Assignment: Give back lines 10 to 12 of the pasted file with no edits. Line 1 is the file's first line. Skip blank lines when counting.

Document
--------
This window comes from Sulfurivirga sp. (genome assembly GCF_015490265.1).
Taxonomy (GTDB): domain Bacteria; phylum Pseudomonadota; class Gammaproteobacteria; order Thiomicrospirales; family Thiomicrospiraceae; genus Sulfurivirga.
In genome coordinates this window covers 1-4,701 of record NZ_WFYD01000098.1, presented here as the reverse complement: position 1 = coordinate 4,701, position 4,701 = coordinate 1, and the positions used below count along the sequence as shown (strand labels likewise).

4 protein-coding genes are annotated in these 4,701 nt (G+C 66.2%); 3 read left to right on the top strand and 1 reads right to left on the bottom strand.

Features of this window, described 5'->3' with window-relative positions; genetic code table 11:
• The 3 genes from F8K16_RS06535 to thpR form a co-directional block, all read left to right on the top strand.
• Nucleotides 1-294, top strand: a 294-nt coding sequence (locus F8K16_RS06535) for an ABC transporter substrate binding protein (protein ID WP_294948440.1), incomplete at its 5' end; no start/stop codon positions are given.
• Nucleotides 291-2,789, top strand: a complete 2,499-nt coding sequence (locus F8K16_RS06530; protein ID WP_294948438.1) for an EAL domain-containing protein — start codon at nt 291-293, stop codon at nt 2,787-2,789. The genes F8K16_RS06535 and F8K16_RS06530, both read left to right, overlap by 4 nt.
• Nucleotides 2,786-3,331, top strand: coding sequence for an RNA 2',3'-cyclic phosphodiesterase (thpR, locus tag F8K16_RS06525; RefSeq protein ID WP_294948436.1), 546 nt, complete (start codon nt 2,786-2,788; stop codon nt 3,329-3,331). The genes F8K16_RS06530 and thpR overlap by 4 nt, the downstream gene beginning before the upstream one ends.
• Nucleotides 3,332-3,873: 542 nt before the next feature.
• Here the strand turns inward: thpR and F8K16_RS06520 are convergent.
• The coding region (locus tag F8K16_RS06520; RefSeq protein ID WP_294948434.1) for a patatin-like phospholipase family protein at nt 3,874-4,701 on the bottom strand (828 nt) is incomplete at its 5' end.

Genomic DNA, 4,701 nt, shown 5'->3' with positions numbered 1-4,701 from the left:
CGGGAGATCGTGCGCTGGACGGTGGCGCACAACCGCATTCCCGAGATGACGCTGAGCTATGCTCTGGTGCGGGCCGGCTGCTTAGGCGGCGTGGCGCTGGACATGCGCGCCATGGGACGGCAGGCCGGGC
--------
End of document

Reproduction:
• Nucleotides 3,332-3,873: 542 nt before the next feature.
• Here the strand turns inward: thpR and F8K16_RS06520 are convergent.
• The coding region (locus tag F8K16_RS06520; RefSeq protein ID WP_294948434.1) for a patatin-like phospholipase family protein at nt 3,874-4,701 on the bottom strand (828 nt) is incomplete at its 5' end.